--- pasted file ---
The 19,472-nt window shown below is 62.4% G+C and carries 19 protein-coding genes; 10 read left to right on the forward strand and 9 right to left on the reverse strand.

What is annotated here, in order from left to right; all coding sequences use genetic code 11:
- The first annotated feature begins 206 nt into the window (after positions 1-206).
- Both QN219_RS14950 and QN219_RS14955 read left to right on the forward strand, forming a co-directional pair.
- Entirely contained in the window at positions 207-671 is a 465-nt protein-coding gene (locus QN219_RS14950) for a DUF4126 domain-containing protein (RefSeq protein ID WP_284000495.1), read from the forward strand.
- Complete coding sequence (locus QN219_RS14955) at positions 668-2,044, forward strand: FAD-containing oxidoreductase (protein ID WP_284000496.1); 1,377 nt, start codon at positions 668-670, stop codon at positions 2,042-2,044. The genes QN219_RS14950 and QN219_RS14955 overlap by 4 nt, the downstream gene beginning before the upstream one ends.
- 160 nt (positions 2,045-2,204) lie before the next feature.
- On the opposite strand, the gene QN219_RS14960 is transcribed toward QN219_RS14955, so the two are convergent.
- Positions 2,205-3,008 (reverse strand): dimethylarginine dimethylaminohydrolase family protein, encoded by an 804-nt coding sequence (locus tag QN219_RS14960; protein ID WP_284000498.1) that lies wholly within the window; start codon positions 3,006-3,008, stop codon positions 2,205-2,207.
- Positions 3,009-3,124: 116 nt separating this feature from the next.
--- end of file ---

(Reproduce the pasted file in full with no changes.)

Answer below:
The 19,472-nt window shown below is 62.4% G+C and carries 19 protein-coding genes; 10 read left to right on the forward strand and 9 right to left on the reverse strand.

What is annotated here, in order from left to right; all coding sequences use genetic code 11:
- The first annotated feature begins 206 nt into the window (after positions 1-206).
- Both QN219_RS14950 and QN219_RS14955 read left to right on the forward strand, forming a co-directional pair.
- Entirely contained in the window at positions 207-671 is a 465-nt protein-coding gene (locus QN219_RS14950) for a DUF4126 domain-containing protein (RefSeq protein ID WP_284000495.1), read from the forward strand.
- Complete coding sequence (locus QN219_RS14955) at positions 668-2,044, forward strand: FAD-containing oxidoreductase (protein ID WP_284000496.1); 1,377 nt, start codon at positions 668-670, stop codon at positions 2,042-2,044. The genes QN219_RS14950 and QN219_RS14955 overlap by 4 nt, the downstream gene beginning before the upstream one ends.
- 160 nt (positions 2,045-2,204) lie before the next feature.
- On the opposite strand, the gene QN219_RS14960 is transcribed toward QN219_RS14955, so the two are convergent.
- Positions 2,205-3,008 (reverse strand): dimethylarginine dimethylaminohydrolase family protein, encoded by an 804-nt coding sequence (locus tag QN219_RS14960; protein ID WP_284000498.1) that lies wholly within the window; start codon positions 3,006-3,008, stop codon positions 2,205-2,207.
- Positions 3,009-3,124: 116 nt separating this feature from the next.